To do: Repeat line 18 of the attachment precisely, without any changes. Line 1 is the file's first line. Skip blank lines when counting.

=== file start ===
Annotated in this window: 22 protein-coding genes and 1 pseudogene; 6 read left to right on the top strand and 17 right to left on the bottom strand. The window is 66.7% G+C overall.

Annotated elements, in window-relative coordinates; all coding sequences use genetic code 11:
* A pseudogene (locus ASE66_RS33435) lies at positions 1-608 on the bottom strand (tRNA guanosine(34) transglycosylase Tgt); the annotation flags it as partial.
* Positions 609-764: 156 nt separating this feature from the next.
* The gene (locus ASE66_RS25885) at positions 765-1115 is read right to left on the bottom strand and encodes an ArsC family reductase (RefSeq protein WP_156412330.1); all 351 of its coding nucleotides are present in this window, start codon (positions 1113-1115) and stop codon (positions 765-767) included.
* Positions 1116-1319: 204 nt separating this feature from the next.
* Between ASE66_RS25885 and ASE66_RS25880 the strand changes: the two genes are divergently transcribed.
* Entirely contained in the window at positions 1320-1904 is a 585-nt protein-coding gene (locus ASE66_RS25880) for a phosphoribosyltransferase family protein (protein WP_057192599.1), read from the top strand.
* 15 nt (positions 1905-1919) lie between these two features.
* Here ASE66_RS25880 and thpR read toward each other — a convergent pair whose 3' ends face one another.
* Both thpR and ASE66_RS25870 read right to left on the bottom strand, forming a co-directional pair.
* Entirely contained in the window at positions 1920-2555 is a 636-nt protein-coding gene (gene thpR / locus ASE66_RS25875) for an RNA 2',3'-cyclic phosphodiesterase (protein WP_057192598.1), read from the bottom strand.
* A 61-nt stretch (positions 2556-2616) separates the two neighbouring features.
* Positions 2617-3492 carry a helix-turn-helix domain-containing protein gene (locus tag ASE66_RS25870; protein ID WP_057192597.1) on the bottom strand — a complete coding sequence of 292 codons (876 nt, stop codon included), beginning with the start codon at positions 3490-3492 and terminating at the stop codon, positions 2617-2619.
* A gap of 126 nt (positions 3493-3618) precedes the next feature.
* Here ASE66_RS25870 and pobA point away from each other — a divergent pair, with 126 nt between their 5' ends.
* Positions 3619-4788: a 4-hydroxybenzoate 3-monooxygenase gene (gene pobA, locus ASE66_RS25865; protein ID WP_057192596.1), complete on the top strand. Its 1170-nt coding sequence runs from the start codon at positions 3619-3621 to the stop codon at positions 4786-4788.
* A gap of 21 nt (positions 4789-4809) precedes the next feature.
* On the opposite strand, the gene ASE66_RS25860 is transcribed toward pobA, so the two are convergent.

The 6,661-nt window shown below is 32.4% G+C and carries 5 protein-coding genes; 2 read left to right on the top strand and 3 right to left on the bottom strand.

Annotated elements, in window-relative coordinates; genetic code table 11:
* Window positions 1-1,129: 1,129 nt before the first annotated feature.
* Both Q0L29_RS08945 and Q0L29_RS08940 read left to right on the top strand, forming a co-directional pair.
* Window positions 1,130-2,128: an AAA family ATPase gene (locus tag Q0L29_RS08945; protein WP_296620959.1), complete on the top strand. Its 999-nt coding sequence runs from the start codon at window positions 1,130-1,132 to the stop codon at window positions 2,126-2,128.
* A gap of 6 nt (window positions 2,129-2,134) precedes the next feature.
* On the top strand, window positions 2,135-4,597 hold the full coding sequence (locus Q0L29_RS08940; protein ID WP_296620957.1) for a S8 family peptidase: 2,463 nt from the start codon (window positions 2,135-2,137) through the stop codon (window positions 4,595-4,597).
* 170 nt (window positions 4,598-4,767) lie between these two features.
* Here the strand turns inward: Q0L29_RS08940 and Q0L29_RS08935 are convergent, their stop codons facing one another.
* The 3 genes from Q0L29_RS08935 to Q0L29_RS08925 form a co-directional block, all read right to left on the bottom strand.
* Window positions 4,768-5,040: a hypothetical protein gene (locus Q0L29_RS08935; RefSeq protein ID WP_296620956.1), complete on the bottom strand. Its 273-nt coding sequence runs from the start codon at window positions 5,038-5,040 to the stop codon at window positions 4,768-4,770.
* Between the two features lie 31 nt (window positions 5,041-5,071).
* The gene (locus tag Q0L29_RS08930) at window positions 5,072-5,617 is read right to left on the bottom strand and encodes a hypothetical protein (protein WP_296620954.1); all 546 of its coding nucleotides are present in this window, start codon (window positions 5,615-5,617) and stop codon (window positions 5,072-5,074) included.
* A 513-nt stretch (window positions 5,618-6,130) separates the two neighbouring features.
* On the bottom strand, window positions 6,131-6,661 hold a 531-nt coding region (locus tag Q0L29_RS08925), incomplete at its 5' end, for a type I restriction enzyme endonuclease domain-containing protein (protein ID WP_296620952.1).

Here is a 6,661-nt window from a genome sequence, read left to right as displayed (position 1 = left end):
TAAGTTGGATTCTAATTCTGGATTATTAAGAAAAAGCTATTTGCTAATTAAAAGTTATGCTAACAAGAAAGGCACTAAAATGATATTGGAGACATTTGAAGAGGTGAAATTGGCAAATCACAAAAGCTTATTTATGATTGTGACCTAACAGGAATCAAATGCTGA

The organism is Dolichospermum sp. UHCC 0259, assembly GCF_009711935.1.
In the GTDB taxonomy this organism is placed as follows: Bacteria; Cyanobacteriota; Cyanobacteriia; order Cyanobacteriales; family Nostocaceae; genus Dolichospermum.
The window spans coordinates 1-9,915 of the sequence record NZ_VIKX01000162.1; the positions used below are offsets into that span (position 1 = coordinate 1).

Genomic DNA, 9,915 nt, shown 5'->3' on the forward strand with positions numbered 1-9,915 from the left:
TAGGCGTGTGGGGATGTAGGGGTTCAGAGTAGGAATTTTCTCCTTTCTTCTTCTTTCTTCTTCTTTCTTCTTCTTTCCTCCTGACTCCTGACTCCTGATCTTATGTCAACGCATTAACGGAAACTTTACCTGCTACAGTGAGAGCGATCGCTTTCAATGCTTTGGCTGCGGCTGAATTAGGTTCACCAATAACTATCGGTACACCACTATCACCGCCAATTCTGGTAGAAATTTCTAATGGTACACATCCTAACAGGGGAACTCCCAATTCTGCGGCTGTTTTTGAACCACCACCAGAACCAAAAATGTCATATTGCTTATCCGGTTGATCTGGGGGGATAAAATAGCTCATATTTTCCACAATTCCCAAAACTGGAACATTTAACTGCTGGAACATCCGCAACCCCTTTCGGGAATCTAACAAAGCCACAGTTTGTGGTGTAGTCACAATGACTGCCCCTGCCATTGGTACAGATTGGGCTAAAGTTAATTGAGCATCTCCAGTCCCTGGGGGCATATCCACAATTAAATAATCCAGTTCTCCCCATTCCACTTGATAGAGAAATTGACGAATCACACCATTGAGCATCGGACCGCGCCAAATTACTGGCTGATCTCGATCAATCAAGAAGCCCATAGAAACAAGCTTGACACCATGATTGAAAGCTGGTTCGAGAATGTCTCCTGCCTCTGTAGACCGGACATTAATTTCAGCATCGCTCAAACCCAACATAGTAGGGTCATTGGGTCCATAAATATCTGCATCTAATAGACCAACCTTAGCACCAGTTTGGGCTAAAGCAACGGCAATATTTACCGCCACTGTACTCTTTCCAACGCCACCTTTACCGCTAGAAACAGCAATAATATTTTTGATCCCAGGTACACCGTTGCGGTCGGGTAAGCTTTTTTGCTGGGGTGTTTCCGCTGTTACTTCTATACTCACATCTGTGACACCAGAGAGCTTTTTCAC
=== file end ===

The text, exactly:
* A gap of 21 nt (positions 4789-4809) precedes the next feature.